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Unanswerable questions

Why does it take 20 minutes to put Aiden down for a nap, but an hour and a half to put him down at night?

Which is worse, ethically speaking: causing an accident due to intoxication, or causing an accident due to obliviousness?


Jun. 29th, 2008 07:57 pm (UTC)
Can the person be said to be as responsible for the second (impaired) decision?

What about driving while upset, tired, angry, on the phone, etc. - things that happen every day, but 99+% of the time don't lead to accidents?

And of course there's the question of the degree of intoxication. One drink too many and misjudging your own tolerance is on some level different than getting utterly smashed and going joyriding.

And then there's the matter of training. We're trained not to get behind the wheel if we've been drinking; but we're also trained to watch the road, leave distance between cars, stay focused, etc. An intoxicated driver is ignoring one rule, whereas an oblivious driver is ignoring dozens.

The ethical picture may also change depending on what happens afterwards - does the driver change their habits as a result?

Ethical dilemmas can never be answered in black and white. Too much "depends".
Jun. 29th, 2008 08:23 pm (UTC)
True -- but it's harder to pinpoint the cause of obliviousness, so it's hard to say what rules were being ignored. There's a whole lot of depends there.

The gal who hit us apparently just didn't notice that we were slowing and turning. But she was horrified, and I think it's pretty likely that since she was so young, it's going to be an important lesson and behavior change for her. I hope so, at any rate.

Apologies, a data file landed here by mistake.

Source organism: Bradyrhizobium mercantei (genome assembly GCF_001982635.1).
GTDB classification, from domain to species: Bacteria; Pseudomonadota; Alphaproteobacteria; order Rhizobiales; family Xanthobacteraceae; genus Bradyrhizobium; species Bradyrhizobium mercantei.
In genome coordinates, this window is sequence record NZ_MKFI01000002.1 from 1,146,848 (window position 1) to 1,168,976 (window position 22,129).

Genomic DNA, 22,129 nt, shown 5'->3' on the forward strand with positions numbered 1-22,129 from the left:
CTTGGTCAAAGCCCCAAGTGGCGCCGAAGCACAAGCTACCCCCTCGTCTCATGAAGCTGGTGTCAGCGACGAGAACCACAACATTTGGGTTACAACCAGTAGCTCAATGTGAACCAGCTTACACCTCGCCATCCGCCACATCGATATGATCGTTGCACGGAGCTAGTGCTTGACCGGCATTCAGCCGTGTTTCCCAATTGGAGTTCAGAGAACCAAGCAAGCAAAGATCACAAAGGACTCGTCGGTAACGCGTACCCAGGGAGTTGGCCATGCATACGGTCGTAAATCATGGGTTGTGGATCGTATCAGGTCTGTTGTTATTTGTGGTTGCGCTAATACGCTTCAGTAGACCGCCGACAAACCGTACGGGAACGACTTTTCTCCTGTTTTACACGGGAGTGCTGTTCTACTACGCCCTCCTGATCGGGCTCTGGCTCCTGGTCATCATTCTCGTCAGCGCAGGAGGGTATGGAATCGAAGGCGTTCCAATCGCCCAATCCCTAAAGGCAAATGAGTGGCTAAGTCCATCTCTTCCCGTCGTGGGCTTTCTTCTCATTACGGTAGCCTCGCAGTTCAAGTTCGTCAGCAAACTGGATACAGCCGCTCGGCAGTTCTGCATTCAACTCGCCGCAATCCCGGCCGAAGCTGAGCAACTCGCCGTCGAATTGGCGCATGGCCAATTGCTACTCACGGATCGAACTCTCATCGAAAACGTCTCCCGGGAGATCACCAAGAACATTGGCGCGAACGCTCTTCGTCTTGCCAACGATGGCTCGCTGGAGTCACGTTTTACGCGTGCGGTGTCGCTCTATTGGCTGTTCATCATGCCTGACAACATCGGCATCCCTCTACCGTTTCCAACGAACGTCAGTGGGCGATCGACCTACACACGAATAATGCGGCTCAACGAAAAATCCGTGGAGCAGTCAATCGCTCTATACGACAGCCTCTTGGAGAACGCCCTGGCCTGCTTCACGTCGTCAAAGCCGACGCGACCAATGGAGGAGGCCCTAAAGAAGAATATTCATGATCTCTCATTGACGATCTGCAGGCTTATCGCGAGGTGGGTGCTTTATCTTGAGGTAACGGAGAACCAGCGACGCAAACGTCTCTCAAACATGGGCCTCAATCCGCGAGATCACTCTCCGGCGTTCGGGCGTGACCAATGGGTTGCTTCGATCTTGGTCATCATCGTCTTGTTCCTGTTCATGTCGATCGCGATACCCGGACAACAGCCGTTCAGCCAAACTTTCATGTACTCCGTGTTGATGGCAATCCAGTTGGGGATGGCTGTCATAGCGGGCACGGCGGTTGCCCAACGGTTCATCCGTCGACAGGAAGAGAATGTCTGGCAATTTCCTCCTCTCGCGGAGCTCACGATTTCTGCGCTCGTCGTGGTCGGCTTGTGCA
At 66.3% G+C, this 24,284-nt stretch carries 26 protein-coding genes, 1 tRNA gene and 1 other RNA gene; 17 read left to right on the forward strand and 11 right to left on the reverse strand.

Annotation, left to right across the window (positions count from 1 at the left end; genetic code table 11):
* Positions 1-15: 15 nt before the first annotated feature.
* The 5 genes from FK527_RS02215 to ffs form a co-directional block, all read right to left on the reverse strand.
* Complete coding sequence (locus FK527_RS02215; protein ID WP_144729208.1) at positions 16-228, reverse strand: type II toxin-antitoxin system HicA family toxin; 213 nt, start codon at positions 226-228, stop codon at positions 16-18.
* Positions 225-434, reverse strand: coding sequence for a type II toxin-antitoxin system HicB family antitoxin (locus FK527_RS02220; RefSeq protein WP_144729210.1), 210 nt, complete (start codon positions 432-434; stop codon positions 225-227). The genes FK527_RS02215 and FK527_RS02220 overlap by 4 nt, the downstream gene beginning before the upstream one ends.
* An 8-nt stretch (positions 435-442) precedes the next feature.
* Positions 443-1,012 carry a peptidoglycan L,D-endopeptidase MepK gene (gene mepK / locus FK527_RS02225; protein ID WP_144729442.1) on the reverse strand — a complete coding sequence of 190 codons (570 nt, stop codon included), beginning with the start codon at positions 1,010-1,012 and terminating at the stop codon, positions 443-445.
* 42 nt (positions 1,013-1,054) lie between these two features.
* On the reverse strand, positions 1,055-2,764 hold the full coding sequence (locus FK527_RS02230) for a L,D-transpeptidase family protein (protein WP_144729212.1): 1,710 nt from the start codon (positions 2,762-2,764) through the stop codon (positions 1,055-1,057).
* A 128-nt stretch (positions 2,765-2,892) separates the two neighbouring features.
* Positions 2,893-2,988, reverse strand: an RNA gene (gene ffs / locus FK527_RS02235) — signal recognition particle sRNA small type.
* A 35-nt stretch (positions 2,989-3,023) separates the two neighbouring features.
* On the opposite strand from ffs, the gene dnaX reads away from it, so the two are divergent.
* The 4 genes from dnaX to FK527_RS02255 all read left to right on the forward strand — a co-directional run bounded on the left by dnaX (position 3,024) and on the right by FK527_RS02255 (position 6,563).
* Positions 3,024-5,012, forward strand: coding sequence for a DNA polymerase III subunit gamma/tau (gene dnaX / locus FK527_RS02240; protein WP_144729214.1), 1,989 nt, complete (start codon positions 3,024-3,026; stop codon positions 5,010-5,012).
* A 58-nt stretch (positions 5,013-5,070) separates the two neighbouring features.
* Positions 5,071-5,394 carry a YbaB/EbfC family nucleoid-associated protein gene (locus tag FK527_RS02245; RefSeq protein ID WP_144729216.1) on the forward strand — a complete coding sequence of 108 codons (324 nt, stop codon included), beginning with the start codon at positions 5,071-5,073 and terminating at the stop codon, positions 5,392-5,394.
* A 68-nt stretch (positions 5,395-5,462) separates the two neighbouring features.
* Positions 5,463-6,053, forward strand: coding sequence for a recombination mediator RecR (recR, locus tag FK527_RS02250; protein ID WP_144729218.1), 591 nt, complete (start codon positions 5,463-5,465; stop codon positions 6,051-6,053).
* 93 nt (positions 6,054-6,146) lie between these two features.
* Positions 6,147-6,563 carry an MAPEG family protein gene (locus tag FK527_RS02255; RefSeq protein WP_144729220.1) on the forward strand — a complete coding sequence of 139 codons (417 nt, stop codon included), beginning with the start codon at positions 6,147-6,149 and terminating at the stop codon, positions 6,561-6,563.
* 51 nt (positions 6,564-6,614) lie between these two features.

On the nap/bedtime thing: I bet he knows which is which, and that at bedtime it will be a really long time before he gets to see you/play/etc., so he puts it off as much as possible. Where for a nap, he knows it won't be long, so no big deal.
Jun. 29th, 2008 08:29 pm (UTC)
Pondering a bit more, often the intoxicated driver is ignoring many of the same rules that the oblivious one is.

The second decision -- much of the time when you make the first decision, you're doing it knowing that that second decision is going to have to be made. It does happen that someone will have several drinks at home and then discover some lack that requires a trip to the grocery store despite the intoxication, but that's significantly less common.
Jun. 29th, 2008 10:54 pm (UTC)
Well, we're not told not to drive while 'having had one too many for our ability to handle it.' ...we're told not to drink and drive. :P We all know the law(s)... it's not a big mystery. Friends of mine who drive after 'just one' deserve the DUI as much as ones who drive after ten- it's just the ones who have had ten are more likely to have a catastrophic accident, like driving onto the wrong side of the road entirely. :/

Sometimes, things DO "depend..."

But when it comes to drinking and driving, if you have even ONE drink, you know you're breaking the law- taking a risk. Every drink after that, is just digging a grave deeper. :( More trouble can happen, but it's still against the law.
Jun. 30th, 2008 07:57 am (UTC)
I know you're talking about "ethical responsibility", but just as a side note, "legal responsibility" varies from state to state, but mostly boil down to "if you broke the law and that law breaking created an accident, you're at falt." So driving angry doesn't make you responsible--but driving fast because you're angry does.

As to ethical responsibility--I'd still have to go with intoxicated being worse than obliviousness.

"An intoxicated driver is ignoring one rule, whereas an oblivious driver is ignoring dozens." Because the intoxicated driver is also chemically oblivious (hence, "intoxicated"), the intoxicated driver is going to break just as many rules as the oblivious one.


firesea: self-portrait
Heather Keith Freeman
Fire Sea Studios

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